Because this last letter was not registered as it believed the statute required, the appellant did not either pay the tax which the Commissioner determined that it owed or appeal to the Board of Tax Appeals. In consequence the collector of internal revenue issued his warrant of distraint and under it seized $20,170.50. On December 11, 1928, the appellant filed a suit in the Supreme Court of the District of Columbia for a writ of mandamus to compel the Commissioner to issue a "sixty-day" letter by registered mail showing his final determination of appellant's tax liability from which an appeal could be taken to the Board of Tax Appeals. The Supreme Court issued the writ, but the Court of Appeals reversed the judgment of the Supreme Court.

On June 15, 1930, appellant filed a claim for refund on the ground that the money had been illegally collected from it. The Commissioner rejected the claim by letter dated November 12, 1930, and this suit to recover the money was filed in the District Court on July 8, 1932, within 2 years as required by the statute.Rev. St. § 3226, as amended (26 U.S.C.A. §§ 1672-1673).

The question which arises out of these facts is whether or not the failure of the Commissioner to notify the appellant on December 17, 1925, by registered letter that its claims to a special assessment, refund, and abatement had been denied, deprived it of the right to appeal to the Board of Tax Appeals. That in turn depends upon whether or not the letter of December 17, 1925, was the final letter closing the case. If it was, the District Court erred in treating the letter of April 25, 1925, as the final determination.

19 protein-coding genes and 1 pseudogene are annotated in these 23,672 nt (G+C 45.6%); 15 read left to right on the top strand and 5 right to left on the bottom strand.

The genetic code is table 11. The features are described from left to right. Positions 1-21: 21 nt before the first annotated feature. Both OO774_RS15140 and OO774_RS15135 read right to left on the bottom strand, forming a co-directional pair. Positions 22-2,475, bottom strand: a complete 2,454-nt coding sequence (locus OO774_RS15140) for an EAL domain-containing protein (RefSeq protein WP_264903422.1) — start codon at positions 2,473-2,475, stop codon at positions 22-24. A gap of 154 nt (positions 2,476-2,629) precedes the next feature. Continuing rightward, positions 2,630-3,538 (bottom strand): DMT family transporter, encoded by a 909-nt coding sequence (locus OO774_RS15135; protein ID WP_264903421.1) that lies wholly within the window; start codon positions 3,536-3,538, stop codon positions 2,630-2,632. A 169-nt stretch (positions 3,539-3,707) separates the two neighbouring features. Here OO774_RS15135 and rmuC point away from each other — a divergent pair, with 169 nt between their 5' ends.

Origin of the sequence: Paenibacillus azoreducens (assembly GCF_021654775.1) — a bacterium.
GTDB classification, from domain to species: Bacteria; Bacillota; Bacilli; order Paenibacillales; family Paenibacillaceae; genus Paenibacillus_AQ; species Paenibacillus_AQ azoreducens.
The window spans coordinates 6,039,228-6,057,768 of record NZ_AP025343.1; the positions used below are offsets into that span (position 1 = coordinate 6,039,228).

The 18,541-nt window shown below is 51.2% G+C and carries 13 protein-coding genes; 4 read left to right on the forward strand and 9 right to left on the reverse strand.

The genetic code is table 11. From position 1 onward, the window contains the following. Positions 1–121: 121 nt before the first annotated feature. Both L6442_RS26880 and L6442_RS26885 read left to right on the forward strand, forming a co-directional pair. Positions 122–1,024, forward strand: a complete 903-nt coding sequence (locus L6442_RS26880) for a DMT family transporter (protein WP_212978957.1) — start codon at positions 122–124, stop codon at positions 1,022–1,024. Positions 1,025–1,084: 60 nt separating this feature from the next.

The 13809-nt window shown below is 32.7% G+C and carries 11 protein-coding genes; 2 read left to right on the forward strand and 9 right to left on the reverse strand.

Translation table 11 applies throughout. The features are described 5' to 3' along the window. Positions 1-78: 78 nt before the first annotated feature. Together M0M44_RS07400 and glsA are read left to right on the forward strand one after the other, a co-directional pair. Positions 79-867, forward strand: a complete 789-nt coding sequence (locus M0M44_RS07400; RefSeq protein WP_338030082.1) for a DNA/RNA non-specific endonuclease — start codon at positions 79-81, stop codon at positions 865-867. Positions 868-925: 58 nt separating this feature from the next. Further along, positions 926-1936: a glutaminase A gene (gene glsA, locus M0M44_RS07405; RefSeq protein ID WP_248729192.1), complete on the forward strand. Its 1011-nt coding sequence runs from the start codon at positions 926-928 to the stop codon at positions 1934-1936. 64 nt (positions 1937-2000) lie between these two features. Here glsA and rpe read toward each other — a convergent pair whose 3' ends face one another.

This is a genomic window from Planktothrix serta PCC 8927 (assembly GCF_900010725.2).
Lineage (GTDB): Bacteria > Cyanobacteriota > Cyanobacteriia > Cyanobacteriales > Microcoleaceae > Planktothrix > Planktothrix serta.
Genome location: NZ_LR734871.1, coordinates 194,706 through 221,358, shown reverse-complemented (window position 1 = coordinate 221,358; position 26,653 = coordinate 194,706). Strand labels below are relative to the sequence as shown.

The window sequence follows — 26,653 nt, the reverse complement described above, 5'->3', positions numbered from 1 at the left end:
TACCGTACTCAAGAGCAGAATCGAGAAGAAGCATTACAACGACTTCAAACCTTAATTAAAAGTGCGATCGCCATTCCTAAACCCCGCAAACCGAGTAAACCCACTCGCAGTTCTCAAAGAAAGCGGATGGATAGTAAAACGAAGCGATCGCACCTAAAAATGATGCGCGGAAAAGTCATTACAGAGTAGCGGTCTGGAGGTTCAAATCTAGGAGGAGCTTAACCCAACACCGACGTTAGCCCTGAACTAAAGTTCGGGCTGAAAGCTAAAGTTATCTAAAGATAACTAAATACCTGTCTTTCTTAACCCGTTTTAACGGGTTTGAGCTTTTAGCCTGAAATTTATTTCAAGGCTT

The Commissioner says that this question was settled in the suit for a mandamus in the District of Columbia. Lucas v. United States, 59 App.D.C. 159, 36 F.2d 1015.

In that case the court merely decided that the appellant was not entitled to the highly prerogative writ of mandamus because of laches, it having delayed 2 1/2 years before seeking the writ. The question there was different from the one in this suit in which the appellant seeks to recover taxes claimed to have been illegally collected because it was denied the computation of its taxes under a special assessment. This question was not in issue in that case and so was not decided there. That the Commissioner had not notified the appellant by registered letter of the rejection of its application for special assessment and for refund was stated in that suit and made the basis of the petition for the writ of mandamus, but the Court of Appeals refused the writ and reversed the Supreme Court on the ground of laches without passing upon the merits of the question here involved. So the question decided there is not res judicata here.